It sounds like something from a 1960s science fiction film depicting a world in the 23rd century.
But 3D-printed food is already a reality and could soon be seen in kitchens across the world.
Last year, the world’s first consumer 3D food printers - Chefjet and Chefjet Pro - were unveiled at the Consumer Electronics Show in Las Vegas.
The Chefjet uses chocolate and sugar to produce intricate shapes that would be impossible to make by hand.
It layers sugar and water, which crystalises, to form patterns. The world’s first 3D-printed sweet shop has already opened in Dubai and more are expected to follow.
If you have a spare $1500, you could pick up a cube-like machine called the Foodini, which boasts it can handle any ingredients you wish. Again, its main purpose is to provide intricate decoration. 3D-printers are the icing on the cake - they don’t bake it.
Given their cost and relative rarity, 3D food printers are currently the preserve of fine-dining establishments with budgets to experiment. Paco Perez, a chef who has won several Michelin stars, uses one at La Enoteca restaurant in Barcelona. “It’s very interesting what today’s technology is contributing to gastronomy” he told the BBC. “Creativity is shaped by what technology can do”.
Not yet. But as 3D food printers become more affordable, their use will become more widespread. A spokeswoman for the Scottish Centre for Food Development and Innovation at Queen Margaret University in Edinburgh said: “There is certainly excellent potential for the application of 3D printing in the food industry, particularly for the development of concepts and prototypes.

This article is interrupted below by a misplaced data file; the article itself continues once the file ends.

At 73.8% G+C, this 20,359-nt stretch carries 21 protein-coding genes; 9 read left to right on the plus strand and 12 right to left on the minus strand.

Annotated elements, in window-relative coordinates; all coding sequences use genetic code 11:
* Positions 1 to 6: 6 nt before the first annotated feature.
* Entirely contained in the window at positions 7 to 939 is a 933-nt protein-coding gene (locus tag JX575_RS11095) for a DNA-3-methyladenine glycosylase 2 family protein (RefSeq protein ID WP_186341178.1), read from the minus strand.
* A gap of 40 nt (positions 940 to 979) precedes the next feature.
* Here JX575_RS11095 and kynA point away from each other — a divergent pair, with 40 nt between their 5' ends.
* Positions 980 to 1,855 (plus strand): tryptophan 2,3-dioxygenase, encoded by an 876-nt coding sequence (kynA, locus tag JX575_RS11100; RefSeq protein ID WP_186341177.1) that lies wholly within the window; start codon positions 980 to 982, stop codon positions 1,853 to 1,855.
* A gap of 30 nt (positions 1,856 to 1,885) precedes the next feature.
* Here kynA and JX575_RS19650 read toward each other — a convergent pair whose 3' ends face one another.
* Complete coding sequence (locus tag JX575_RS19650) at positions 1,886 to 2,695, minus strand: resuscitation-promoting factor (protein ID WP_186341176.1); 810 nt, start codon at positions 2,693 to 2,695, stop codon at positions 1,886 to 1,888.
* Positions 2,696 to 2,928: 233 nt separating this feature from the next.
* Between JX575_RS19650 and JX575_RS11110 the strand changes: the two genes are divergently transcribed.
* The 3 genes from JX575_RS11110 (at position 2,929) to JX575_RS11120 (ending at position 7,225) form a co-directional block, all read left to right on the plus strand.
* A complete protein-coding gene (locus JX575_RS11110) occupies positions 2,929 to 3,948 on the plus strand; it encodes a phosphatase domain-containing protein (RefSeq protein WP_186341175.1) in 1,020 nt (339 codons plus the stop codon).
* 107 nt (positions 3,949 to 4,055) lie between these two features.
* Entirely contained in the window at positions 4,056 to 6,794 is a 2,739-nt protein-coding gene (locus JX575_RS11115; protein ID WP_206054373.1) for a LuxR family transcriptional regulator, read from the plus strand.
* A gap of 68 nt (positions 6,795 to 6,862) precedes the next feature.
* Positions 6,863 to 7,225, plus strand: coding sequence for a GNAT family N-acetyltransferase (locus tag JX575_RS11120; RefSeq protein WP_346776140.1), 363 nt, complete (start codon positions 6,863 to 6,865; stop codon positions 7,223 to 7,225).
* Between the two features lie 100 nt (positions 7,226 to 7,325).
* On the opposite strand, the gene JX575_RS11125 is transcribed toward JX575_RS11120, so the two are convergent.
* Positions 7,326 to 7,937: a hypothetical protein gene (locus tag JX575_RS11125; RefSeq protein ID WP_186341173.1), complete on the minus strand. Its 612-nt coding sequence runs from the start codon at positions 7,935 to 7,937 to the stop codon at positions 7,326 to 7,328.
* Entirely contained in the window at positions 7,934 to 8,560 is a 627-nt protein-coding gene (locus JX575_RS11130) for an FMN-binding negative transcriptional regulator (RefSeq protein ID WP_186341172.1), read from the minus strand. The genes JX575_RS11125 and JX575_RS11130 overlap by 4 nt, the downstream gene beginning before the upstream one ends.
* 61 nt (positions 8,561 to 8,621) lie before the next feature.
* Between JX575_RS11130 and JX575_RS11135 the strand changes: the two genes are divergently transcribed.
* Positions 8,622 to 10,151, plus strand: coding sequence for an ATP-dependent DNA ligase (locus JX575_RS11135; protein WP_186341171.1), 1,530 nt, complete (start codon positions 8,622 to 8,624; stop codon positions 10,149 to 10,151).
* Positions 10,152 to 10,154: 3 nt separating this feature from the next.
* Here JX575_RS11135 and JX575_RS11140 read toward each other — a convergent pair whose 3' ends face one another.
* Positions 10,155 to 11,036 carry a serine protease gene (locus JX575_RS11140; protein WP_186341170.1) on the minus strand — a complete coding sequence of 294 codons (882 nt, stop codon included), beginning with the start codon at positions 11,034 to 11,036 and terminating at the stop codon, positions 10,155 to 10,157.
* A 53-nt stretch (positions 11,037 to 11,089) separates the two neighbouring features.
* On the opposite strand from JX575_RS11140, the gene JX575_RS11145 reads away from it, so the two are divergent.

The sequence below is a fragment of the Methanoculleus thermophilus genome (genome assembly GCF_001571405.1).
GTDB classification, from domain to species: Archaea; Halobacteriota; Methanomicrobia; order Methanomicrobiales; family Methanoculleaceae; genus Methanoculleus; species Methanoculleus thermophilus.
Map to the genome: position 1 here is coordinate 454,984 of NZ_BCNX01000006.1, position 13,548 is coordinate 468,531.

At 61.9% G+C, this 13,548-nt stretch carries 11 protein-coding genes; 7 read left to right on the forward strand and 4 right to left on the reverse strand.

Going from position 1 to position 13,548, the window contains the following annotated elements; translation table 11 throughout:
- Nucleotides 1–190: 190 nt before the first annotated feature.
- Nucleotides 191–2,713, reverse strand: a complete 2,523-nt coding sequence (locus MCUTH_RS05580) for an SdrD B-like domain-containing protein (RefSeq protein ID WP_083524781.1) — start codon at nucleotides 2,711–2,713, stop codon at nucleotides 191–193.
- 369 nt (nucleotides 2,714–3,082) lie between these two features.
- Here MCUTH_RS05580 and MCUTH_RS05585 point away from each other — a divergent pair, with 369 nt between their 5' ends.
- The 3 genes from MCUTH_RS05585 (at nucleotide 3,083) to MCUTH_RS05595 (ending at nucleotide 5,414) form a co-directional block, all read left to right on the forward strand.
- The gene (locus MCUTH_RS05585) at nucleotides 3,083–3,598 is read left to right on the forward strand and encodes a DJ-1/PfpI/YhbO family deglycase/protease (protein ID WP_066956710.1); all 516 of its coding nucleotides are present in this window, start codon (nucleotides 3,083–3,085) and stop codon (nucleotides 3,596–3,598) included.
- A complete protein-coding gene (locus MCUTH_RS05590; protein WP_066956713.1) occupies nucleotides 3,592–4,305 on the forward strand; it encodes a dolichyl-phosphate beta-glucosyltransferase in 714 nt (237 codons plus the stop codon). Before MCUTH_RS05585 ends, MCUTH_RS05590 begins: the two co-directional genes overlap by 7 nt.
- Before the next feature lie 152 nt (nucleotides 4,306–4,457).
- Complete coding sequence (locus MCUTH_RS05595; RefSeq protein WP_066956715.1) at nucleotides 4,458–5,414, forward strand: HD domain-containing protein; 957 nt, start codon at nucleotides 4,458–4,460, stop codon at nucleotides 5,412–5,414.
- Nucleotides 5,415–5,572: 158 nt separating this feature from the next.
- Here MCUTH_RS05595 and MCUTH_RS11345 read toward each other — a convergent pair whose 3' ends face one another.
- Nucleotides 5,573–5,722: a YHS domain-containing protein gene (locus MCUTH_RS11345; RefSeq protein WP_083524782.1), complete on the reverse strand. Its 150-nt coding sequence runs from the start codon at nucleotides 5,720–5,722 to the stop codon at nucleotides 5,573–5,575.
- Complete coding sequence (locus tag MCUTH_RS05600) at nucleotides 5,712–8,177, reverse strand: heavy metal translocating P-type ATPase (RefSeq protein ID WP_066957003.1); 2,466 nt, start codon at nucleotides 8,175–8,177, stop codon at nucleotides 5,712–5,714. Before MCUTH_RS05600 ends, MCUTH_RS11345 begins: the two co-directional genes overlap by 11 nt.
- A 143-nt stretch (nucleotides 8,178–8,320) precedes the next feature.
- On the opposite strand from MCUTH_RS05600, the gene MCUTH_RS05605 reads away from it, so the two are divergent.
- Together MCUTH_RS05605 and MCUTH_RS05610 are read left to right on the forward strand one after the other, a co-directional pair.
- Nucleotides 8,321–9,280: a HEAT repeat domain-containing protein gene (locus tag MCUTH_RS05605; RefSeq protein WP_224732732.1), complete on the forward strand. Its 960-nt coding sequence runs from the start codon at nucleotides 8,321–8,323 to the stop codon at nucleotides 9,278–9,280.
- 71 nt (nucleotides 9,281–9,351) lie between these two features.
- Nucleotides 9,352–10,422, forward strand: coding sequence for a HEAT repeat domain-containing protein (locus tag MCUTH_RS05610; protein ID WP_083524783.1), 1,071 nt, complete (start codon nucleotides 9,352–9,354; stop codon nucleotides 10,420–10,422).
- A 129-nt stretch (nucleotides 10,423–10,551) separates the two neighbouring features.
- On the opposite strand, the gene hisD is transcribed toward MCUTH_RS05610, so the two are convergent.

“It would offer a cost effective way for businesses to develop prototypes of new and interesting food products. This would be particularly useful for many small and medium sized food businesses which do not have large research and development budgets.
“The application for the confectionary market is easy to see with an impressive range of sweet creations made from chocolate and high-sugar based ingredients.
“We all know that we eat with our eyes and, particularly for Scotland, it would be more favourable to see the use of 3D printing applied to healthy functional foods. For example, it might have a positive impact if it was used to create interesting shaped healthy foods that would encourage children to eat more vegetable based dishes.”